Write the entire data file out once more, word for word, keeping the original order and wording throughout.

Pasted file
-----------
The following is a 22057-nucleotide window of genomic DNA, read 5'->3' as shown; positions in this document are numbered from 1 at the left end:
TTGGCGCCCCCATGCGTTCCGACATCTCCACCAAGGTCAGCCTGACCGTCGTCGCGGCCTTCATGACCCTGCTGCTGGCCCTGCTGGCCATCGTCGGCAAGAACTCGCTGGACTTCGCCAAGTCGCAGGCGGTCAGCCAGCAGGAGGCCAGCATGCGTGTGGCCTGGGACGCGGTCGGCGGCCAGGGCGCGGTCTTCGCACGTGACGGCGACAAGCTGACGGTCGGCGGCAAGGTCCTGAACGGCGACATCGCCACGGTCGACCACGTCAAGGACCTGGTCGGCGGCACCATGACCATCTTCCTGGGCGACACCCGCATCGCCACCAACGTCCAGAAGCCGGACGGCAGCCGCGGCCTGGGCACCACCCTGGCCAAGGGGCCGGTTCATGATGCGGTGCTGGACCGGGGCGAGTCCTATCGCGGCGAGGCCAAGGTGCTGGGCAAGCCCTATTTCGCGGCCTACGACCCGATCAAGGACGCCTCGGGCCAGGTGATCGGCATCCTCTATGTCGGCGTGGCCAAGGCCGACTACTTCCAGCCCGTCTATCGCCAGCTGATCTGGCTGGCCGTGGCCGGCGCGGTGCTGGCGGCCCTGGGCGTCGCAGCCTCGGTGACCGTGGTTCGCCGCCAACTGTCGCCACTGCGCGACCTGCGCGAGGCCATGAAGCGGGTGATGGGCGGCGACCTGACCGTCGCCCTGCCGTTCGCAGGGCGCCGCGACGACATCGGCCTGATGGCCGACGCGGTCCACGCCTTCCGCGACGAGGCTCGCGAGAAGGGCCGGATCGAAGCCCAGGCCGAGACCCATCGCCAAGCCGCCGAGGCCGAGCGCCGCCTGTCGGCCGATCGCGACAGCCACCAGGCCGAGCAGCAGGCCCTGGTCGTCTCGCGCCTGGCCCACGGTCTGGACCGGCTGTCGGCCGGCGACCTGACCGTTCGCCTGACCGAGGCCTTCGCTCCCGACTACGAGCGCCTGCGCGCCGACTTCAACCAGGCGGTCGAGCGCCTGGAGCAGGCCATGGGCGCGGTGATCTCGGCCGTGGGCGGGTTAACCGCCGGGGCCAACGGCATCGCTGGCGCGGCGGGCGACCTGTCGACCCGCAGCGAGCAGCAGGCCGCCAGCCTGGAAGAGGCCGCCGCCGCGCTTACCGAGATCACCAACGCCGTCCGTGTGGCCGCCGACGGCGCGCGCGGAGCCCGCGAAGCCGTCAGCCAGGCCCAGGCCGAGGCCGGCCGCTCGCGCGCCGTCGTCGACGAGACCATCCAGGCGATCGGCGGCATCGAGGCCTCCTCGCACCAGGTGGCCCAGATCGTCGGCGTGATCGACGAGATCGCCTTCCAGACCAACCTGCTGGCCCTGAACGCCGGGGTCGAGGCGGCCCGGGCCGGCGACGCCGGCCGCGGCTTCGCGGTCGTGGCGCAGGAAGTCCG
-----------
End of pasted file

The following is a 22057-nucleotide window of genomic DNA, read 5'->3' as shown; positions in this document are numbered from 1 at the left end:
TTGGCGCCCCCATGCGTTCCGACATCTCCACCAAGGTCAGCCTGACCGTCGTCGCGGCCTTCATGACCCTGCTGCTGGCCCTGCTGGCCATCGTCGGCAAGAACTCGCTGGACTTCGCCAAGTCGCAGGCGGTCAGCCAGCAGGAGGCCAGCATGCGTGTGGCCTGGGACGCGGTCGGCGGCCAGGGCGCGGTCTTCGCACGTGACGGCGACAAGCTGACGGTCGGCGGCAAGGTCCTGAACGGCGACATCGCCACGGTCGACCACGTCAAGGACCTGGTCGGCGGCACCATGACCATCTTCCTGGGCGACACCCGCATCGCCACCAACGTCCAGAAGCCGGACGGCAGCCGCGGCCTGGGCACCACCCTGGCCAAGGGGCCGGTTCATGATGCGGTGCTGGACCGGGGCGAGTCCTATCGCGGCGAGGCCAAGGTGCTGGGCAAGCCCTATTTCGCGGCCTACGACCCGATCAAGGACGCCTCGGGCCAGGTGATCGGCATCCTCTATGTCGGCGTGGCCAAGGCCGACTACTTCCAGCCCGTCTATCGCCAGCTGATCTGGCTGGCCGTGGCCGGCGCGGTGCTGGCGGCCCTGGGCGTCGCAGCCTCGGTGACCGTGGTTCGCCGCCAACTGTCGCCACTGCGCGACCTGCGCGAGGCCATGAAGCGGGTGATGGGCGGCGACCTGACCGTCGCCCTGCCGTTCGCAGGGCGCCGCGACGACATCGGCCTGATGGCCGACGCGGTCCACGCCTTCCGCGACGAGGCTCGCGAGAAGGGCCGGATCGAAGCCCAGGCCGAGACCCATCGCCAAGCCGCCGAGGCCGAGCGCCGCCTGTCGGCCGATCGCGACAGCCACCAGGCCGAGCAGCAGGCCCTGGTCGTCTCGCGCCTGGCCCACGGTCTGGACCGGCTGTCGGCCGGCGACCTGACCGTTCGCCTGACCGAGGCCTTCGCTCCCGACTACGAGCGCCTGCGCGCCGACTTCAACCAGGCGGTCGAGCGCCTGGAGCAGGCCATGGGCGCGGTGATCTCGGCCGTGGGCGGGTTAACCGCCGGGGCCAACGGCATCGCTGGCGCGGCGGGCGACCTGTCGACCCGCAGCGAGCAGCAGGCCGCCAGCCTGGAAGAGGCCGCCGCCGCGCTTACCGAGATCACCAACGCCGTCCGTGTGGCCGCCGACGGCGCGCGCGGAGCCCGCGAAGCCGTCAGCCAGGCCCAGGCCGAGGCCGGCCGCTCGCGCGCCGTCGTCGACGAGACCATCCAGGCGATCGGCGGCATCGAGGCCTCCTCGCACCAGGTGGCCCAGATCGTCGGCGTGATCGACGAGATCGCCTTCCAGACCAACCTGCTGGCCCTGAACGCCGGGGTCGAGGCGGCCCGGGCCGGCGACGCCGGCCGCGGCTTCGCGGTCGTGGCGCAGGAAGTCCG